Cathelco is supplying marine growth prevention systems (MGPS) for the RSS Sir David Attenborough, a state-of-the-art polar research vessel commissioned by Natural Environment Research Council (NERC) which is being built by Cammell Laird and will be operated by the British Antarctic Survey (BAS).
The 128m vessel, which comes into service in 2019, will transform how ship-borne science is conducted in the Polar Regions. The commissioning of the RSS Sir David Attenborough is part of a major Government polar infrastructure investment programme designed to keep Britain at the forefront of world-leading research in Antarctica and the Arctic.
This state-of-the-art ‘floating laboratory’ will support teams of up to 60 scientists who will carry out research into key issues such a climate change and future sea level rises. Designed with an ice-strengthened capability, the ship can remain at sea for 60 days without re-supply.
The Cathelco marine growth prevention equipment will protect seawater pipework serving the main engines and auxiliary systems against ‘bio-fouling blockages’ caused by barnacles, mussels and other organisms.
The ‘biofouling community’ – consisting of tiny species like squirts, hard shell worms and sponges – affects many industries including underwater construction, desalination plants, ships hulls and pipework. Removing these organisms (a process called anti-fouling) is estimated to cost billions of dollars a year globally.
The marine growth prevention equipment consists of two electrolysis tanks, each containing a pair of copper and aluminium anodes which dose the water passing through four seachests. In operation, the copper anodes produce ions which create an environment where barnacle and mussel larvae do not settle or breed, but pass directly to discharge. At the same time, ions from the aluminium anode create an anti-corrosive layer to protect the internal surfaces of pipes.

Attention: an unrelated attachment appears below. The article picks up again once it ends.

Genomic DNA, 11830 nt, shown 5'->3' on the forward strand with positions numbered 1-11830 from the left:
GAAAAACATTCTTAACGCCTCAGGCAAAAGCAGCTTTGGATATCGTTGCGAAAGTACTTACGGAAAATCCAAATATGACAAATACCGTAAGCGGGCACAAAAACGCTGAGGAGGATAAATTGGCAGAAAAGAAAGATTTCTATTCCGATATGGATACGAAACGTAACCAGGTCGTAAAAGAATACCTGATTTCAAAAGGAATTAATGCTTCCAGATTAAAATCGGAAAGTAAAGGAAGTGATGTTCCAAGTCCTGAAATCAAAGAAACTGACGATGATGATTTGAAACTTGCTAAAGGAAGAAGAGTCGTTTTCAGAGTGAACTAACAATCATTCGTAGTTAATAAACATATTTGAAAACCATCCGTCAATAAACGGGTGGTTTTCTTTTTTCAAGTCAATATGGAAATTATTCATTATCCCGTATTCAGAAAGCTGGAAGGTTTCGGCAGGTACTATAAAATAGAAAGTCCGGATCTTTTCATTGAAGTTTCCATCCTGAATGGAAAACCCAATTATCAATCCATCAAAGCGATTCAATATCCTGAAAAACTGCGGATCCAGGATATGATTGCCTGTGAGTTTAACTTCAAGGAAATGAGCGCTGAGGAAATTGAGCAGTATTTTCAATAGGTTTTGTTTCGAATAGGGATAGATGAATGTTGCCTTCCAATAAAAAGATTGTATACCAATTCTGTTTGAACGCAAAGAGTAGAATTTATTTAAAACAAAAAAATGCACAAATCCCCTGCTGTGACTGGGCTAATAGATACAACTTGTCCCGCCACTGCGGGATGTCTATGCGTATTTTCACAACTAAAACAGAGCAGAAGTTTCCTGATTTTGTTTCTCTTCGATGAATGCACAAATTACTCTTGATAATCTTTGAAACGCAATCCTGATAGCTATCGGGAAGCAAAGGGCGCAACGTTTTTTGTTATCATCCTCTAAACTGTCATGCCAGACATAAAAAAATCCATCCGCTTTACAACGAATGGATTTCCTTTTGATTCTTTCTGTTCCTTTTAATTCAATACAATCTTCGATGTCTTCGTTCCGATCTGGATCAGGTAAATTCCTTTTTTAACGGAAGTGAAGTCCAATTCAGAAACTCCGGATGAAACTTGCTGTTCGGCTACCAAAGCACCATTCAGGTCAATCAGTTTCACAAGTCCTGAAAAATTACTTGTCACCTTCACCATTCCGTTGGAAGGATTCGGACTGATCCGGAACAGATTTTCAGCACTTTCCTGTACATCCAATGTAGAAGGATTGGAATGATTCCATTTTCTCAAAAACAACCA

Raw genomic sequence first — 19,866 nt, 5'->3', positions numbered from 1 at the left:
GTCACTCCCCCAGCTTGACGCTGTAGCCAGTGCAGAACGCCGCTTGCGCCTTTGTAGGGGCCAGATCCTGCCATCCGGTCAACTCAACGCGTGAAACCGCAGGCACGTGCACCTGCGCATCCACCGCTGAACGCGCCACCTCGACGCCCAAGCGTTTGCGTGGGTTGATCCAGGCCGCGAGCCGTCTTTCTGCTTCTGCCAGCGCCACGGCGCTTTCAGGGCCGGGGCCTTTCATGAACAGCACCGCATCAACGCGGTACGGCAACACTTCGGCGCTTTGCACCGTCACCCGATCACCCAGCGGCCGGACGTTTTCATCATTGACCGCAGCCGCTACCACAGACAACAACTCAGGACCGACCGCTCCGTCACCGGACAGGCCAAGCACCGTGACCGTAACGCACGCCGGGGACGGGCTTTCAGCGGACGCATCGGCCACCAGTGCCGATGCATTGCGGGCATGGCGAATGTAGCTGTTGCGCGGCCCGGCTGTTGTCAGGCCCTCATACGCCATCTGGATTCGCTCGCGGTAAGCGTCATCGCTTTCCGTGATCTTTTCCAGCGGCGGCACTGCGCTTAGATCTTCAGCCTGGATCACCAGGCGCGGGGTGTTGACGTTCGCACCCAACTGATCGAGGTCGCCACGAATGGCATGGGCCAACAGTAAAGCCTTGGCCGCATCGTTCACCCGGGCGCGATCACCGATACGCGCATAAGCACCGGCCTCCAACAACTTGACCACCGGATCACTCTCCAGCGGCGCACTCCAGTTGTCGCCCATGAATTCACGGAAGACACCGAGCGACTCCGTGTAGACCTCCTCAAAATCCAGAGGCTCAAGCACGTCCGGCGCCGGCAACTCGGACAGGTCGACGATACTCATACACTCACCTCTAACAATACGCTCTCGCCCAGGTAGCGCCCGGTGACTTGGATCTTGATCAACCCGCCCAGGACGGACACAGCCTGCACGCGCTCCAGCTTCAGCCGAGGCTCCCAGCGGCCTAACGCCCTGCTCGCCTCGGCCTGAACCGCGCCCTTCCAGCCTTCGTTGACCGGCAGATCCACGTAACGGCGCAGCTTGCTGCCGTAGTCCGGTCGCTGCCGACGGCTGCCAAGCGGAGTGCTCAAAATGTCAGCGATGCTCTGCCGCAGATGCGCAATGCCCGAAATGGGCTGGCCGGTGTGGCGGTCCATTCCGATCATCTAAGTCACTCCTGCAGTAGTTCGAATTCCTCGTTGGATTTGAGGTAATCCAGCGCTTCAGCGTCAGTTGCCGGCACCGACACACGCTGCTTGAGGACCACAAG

The concentrations of copper required to achieve this are extremely small – less than 2 parts per billion – resulting in a system which is environmentally benign.
Without proper bio-fouling protection, there is a risk that pipework serving engine cooling systems can become partially or completely blocked over a period of time, resulting in the need for manual cleaning or premature pipework renewal.
“The RSS Sir David Attenborough is an innovative vessel which demonstrates the UK’s capability in ship design and construction. We are delighted to have an association with the ship through the supply of our MGPS equipment which is the most widely used of its type in the world. One of the reasons for its popularity is that it does not involve the use of chemicals, an important factor for all vessels from an environmental perspective, but particularly for those entering Polar Regions”, said Justin Salisbury, managing director of Cathelco.
Cathelco are world leaders in the manufacturer of MGPS systems which are installed on vessels of all types ranging from oil tankers and naval vessels to cruise ships and ferries with a record of more than 50,000 installations worldwide.